This method, Jaki's style, or approach to handling such topics, may take a little getting used to. It's not the usual sort of exposition one finds in science, and (contrary to his own words to me about non-fiction writing) I think it suggests a certain hidden longing for the complex-web-weaving style of detective-fiction. (Oh, how I wish he had written a mystery story!) Let me say more about this. A writer like Chesterton (of whom, as you know, I am particularly fond of mentioning!) will allude to other writers, and give huge leaping analogies, thereby linking difficult ideas into something one can grasp. He will not refrain from even taking a famous Bible verse and extending it by a sort of trick of typesetting, almost as one makes a word "bold-face" in a word-processor. One famous instance is GKC's inversion of Mt 19:6 to give "Those whom God has sundered, shall no man join" - almost mystical insight into the truth of the sexes, and one which Jaki quotes (e.g. in "Purpose Redux" in SLJ, A Late Awakening and Other Essays, though he is not using it as GKC did.)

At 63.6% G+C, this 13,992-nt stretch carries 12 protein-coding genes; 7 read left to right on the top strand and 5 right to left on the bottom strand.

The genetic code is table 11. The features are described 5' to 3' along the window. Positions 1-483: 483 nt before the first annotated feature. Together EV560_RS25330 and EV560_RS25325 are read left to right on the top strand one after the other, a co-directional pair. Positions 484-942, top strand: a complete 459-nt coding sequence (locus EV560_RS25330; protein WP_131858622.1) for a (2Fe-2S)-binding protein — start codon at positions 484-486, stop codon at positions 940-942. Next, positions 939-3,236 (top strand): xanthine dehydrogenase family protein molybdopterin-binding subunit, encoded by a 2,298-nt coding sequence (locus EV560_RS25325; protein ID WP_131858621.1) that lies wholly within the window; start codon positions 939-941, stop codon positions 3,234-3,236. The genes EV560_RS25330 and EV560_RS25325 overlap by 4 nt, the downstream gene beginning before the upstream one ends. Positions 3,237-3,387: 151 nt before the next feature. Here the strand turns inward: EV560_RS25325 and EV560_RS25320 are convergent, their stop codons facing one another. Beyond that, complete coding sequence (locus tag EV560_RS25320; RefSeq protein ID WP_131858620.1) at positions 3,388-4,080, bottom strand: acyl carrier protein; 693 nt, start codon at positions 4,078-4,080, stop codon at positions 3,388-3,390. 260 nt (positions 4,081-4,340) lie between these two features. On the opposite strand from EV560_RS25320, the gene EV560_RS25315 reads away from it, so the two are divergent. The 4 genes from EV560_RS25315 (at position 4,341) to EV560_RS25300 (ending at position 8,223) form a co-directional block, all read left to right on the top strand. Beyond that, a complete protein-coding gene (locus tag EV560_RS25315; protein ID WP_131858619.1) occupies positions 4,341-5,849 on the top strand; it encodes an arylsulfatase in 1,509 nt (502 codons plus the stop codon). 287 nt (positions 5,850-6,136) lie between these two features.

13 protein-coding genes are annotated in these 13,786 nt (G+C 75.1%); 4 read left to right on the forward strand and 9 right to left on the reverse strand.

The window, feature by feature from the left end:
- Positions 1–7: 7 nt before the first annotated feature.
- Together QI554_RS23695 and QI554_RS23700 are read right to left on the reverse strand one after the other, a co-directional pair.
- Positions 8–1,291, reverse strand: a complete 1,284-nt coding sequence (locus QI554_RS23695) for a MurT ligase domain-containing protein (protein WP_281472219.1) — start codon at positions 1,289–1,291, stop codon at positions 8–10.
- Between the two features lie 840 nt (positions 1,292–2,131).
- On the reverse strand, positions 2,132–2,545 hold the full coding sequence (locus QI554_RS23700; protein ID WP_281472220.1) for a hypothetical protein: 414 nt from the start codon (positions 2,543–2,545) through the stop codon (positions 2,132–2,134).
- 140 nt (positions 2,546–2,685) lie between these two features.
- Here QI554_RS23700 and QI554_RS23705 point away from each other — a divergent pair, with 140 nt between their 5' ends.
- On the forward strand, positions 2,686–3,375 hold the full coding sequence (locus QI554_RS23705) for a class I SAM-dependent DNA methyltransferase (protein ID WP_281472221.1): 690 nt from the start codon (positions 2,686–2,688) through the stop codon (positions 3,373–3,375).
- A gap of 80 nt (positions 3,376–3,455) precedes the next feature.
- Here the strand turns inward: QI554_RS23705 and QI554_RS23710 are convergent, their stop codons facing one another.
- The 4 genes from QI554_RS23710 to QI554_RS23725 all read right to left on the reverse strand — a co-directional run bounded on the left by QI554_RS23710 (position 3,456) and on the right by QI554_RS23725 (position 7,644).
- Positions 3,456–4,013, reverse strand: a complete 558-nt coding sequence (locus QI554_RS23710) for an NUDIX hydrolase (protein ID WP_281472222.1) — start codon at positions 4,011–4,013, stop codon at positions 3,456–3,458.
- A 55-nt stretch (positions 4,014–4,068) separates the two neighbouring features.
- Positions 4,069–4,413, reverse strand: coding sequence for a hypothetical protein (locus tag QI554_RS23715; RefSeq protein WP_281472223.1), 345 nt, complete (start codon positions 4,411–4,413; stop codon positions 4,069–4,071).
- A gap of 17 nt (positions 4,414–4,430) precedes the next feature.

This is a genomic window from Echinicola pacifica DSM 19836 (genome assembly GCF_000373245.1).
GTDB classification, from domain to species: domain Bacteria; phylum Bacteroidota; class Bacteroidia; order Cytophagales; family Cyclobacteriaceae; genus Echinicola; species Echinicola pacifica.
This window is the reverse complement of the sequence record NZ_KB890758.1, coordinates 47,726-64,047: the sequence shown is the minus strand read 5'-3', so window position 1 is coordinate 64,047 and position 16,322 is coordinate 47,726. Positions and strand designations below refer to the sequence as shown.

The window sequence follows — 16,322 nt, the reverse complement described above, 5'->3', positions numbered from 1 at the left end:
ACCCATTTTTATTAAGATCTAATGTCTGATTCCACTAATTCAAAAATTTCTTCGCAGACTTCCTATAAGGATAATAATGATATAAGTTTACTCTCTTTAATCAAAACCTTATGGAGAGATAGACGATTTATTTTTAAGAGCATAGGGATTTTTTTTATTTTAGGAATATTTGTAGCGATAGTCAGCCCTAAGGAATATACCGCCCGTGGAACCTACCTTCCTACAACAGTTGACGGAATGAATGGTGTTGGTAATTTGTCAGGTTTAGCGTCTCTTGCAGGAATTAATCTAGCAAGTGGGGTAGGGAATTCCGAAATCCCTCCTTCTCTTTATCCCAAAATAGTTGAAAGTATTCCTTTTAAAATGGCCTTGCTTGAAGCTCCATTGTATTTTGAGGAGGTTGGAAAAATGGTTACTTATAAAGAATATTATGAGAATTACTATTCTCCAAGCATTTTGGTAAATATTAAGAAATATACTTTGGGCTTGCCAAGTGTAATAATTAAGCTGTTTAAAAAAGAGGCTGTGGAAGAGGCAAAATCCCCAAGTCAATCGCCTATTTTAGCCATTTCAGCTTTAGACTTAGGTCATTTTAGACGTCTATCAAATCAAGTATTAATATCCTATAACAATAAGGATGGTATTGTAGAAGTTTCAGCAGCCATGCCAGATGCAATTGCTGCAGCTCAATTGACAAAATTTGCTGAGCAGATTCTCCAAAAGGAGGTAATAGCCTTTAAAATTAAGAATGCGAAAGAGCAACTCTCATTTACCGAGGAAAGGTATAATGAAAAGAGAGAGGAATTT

Jaki does not use Chesterton's approach, though on occasion we find his using something like it, as we have just seen. (It can happen to any serious student of Chesterton.) He has another, which (like Chesterton) takes some getting used to. He leaps, in a kind of weaving motion, bringing various link-points together across the millennia and across the entire gamut of "cliognosology" [my word for "the study of the history of science] which we should see here as its two halves, as Science, writ large, and as History. You will find its first instance in the second paragraph of our text, where we find Heisenberg and Aristotle and Schrödinger bumping into each other - and this is just the start.
You may claim: but this is only natural when one examines an idea!
Perhaps. This is why it is so difficult, especially to come into such a topic as a scientist, since it is not about the idea, but about those who held an idea, or a version of an idea - it is History writ large, not Science, though it may be an item drawn from Science or which one has come to term Science. It will be unsettling, but then so are some of the ideas in our own science or what we term science. This is the point, and this is the strategy of presentation, which does have a scientific style: bring the related matters together, no matter how twisted other parts may become - and then examine the adjacencies. (This is much like Mendeleev's method which gave us the Periodic Table - a matter which we shall hear about in chapter 4 of our text.) So if we need to bump something from quantum physics with something else from ancient Greece, just keep reading, and enjoy the view - it may get bumpy, but the vista will be excellent.
Fortunately, when we get to the fourth paragraph, we find this kaleidoscopic mosaic clarified for us. Jaki is setting up his structure for the first three chapters, the three views of Nature as (1) living, (2) mechanical, or (3) numerical.